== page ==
When we took a vacation, dad spent days before we left mapping out our route. He would write down every road and every turn. My mother would sit next to him and watch the map along with his directions and tell him each turn to make. We frequently went on side excursions even with all this information. TODAY Google Maps is free. If you think about this for a few moments, it’s really astounding. It’s probably the single most useful piece of software ever invented, and it’s free for anyone to use.
    People talk about how expensive college is today, but a century ago (1920) fewer than one in 20 Americans ever stepped foot in a university. College wasn’t an option at any price for some minorities because of segregation that your mother and I watched that went away in 1962.
    When my father was a little boy he used to follow the ice wagon pulled by a horse and beg for pieces of ice. Before he died, he owned multiple cars and used them to travel across the United States, thousands of miles. He flew across the Atlantic Ocean twice and back to visit is son, daughter-in-law and you, his granddaughter. He traveled by ship once along with my mother in complete comfort.
    Incomes have grown so much faster than food prices that the average American household now spends less than half as much of its income on food as it did in the 1950s. Relative to wages, the price of food has declined 90% in the last 100 years.
    More than 40% of adults smoked in 1965. By 2011, only 19% did.
    In 1900, 44% of all American jobs were in farming. Today, around 2% are, and yet we produce more than we can consume.
    In 1975, the average American car got 13 miles per gallon. By 2013, the average was 26 miles per gallon.
    The percentage of Americans age 65 and older who lived in poverty has dropped from nearly 30% in 1966 to 10% 2010. Not good enough but trending in the right direction.
    In 1900, 65% of men over age 65 were still in the labor force. By 2010, that figure was down to 22%. Half a century ago, most Americans worked until they died.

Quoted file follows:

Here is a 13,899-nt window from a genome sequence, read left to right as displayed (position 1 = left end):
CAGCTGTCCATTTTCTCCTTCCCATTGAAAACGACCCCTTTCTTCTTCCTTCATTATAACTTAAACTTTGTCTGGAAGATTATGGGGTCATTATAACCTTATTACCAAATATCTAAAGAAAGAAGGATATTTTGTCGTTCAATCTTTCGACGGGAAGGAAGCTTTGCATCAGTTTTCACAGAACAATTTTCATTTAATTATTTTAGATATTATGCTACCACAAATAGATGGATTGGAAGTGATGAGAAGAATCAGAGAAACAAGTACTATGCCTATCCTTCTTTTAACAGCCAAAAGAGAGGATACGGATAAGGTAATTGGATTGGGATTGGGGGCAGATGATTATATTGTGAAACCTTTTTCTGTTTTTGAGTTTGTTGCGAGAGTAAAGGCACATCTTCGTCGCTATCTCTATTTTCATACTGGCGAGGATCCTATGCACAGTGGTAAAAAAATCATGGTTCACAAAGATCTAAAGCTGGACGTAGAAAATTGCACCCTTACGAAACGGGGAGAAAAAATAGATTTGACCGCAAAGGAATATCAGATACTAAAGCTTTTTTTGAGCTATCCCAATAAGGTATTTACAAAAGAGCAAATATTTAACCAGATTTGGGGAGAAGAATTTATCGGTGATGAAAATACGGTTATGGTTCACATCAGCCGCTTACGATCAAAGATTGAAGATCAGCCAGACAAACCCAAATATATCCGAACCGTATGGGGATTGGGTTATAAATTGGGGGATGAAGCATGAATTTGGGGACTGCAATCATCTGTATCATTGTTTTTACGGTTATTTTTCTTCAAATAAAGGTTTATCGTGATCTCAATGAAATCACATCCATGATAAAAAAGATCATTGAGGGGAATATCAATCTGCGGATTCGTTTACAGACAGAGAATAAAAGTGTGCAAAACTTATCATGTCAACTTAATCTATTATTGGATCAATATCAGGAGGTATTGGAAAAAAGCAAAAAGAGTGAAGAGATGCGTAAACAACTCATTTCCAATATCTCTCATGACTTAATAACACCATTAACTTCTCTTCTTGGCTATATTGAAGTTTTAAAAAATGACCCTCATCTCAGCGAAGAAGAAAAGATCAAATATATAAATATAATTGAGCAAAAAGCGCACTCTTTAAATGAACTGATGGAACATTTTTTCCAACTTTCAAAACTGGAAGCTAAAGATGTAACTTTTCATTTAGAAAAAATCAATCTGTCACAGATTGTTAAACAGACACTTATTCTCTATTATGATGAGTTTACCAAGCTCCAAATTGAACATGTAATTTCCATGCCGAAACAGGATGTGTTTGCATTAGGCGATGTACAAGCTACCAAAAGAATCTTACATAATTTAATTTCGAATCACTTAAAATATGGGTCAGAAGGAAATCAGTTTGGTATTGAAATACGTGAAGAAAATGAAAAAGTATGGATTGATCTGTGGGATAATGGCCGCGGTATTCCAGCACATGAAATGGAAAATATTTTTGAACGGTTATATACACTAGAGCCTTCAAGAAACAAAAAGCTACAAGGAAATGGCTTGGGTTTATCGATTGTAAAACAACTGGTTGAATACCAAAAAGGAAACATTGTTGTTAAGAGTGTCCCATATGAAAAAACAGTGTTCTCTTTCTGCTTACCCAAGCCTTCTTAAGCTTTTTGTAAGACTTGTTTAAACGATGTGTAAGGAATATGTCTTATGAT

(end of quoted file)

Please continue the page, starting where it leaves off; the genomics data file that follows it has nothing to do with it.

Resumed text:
More contemporary. The cost of solar panel has declined by 75% since 2008. Last I checked, the sun is still offering its services for free.
    As recently as 1950, nearly 40% of American homes didn’t have a telephone. Today, there are 500 million internet-connected devices in America, or enough for 5.7 per household.
    According to AT&T archives, and the Dallas Fed, a three-minute phone call from New York to San Francisco cost $341 in 1915 and $12.66 in 1960. Today, Republic Wireless offers unlimited talk, text and data for $5 a month.
    You need an annual income of $34,000 a year to be in the richest 1% of the world, according to World Bank economists in 2010. To be in the top half of the globe, you need to earn just $1,225 a year. For the top 20%, it’s $5,000 per year. Enter the top 10% with $12,000 a year. To be included in the top 0.1% requires an annual income of $70,000. America’s poorest are some of the world’s richest.
    I guess I am a little tired of the gloom and doom of politics and anti-American critics. We are going pretty well, thank you, and during the past 75 or 80 years, we have watched about 20 socialist countries end up in revolution and poverty. I believe we have the best of the best and should be proud of our country and our achievements. The changes I have seen in my short life, are unequaled in the history of the world.